Given a piece of veda in a dream, not familiar with hindu religion


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Jul 29, 2022
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Background, I'm a Frenchman, open minded spiritually, but I have no knowledge whatsoever of hinduism. Or rather, my knowledge was limited until today to the fact that Ganesh is one of many indian gods, he has an elephant head and his mother is called Parvati.

The reason I know this, is that many years ago a friend told me a little bit about this. The next night, I dreamt that there was this INCREDIBLY cute and charming miniature elephant, with some jewelry and clothing, following me around, and somehow I gave him a tiny bowl of milk. (So far, easy to explain, I have seen little statues of Ganesh in some Indian restaurants, and probably some milk offering. I am respectful of animals, I have deference for spirituality).
This was about 8 years ago.

About 2 years ago, however, my wife ordered a spiritual card reading for me. I generally don't pay much attention to that kind of stuff, but the main aspect that came out was that I was blessed by Ganesh that day.
Lo and behold, I swear this is true, the next day, I learn that I am gonna receive a substantial amount of money from having participated in a treasure hunt, that had been dormant for a year.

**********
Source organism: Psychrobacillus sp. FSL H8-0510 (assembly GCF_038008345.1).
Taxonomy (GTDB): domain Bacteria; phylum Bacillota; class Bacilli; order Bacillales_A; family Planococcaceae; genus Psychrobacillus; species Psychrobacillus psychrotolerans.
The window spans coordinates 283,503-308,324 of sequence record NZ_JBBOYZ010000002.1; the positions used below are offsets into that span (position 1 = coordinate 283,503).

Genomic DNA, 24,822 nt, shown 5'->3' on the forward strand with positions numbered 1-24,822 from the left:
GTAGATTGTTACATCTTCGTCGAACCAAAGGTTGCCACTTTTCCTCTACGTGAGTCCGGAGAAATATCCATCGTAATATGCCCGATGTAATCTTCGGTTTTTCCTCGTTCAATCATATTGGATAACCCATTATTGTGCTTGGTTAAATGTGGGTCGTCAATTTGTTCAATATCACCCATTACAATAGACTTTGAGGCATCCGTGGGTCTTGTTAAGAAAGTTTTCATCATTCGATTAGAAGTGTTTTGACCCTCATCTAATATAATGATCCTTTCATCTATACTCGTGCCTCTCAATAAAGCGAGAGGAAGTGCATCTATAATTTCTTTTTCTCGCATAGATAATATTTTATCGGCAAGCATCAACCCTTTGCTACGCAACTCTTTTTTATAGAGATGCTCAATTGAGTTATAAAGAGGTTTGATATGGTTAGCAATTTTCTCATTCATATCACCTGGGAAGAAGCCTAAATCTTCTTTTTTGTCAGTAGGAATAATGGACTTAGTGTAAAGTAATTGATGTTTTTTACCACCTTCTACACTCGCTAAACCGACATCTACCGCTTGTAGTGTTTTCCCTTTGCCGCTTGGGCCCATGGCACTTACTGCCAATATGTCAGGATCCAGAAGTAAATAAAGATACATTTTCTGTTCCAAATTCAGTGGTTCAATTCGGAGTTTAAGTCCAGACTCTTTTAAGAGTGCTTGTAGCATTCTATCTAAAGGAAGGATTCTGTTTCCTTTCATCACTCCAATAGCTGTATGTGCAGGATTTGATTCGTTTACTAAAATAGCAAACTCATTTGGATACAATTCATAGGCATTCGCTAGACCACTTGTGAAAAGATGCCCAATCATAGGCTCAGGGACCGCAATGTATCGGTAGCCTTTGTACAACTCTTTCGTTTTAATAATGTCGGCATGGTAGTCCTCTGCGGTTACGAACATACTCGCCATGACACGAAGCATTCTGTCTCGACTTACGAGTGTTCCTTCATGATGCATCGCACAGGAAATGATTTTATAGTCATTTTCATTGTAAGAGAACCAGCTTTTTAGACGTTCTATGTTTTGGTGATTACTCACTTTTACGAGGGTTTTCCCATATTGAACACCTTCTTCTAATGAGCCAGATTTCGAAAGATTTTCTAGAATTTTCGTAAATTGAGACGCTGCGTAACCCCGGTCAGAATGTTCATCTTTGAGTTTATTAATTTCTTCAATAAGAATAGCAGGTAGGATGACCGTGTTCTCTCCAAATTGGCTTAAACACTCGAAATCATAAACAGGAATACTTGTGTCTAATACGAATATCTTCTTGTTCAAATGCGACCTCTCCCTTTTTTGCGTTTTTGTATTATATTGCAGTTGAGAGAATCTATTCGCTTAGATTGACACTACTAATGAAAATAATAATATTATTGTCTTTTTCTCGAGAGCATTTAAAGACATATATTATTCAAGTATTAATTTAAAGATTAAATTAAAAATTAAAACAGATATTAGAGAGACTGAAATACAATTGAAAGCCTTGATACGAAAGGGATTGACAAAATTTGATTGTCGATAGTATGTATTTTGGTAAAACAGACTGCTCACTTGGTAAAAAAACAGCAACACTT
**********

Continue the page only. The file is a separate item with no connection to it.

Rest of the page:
I pay my debts, all my debts and I'm left with enough money to survive for a while.
I did try to research Ganesh a bit more, but it seems like too much information to absorb and I can't really connect to it in any way that makes sense to me. I do thank him greatly and feel blessed, but I don't delve into hinduism, and though I occasionally (maybe a couple of times a month) have a kind thought and gratitude for Ganesh, I mostly forget about this all.

Fast forward to today.
I had a dream. In that dream I was destitute and I come across a child in the streets who has a broken wrist and a part of his arm. No one seems to mind the poor thing, so I bring him to this ruin of a hotel where I sleep. Every so often, workers from the hotel ask me to leave when they have to work on a specific room, but other than that, they let me sleep there.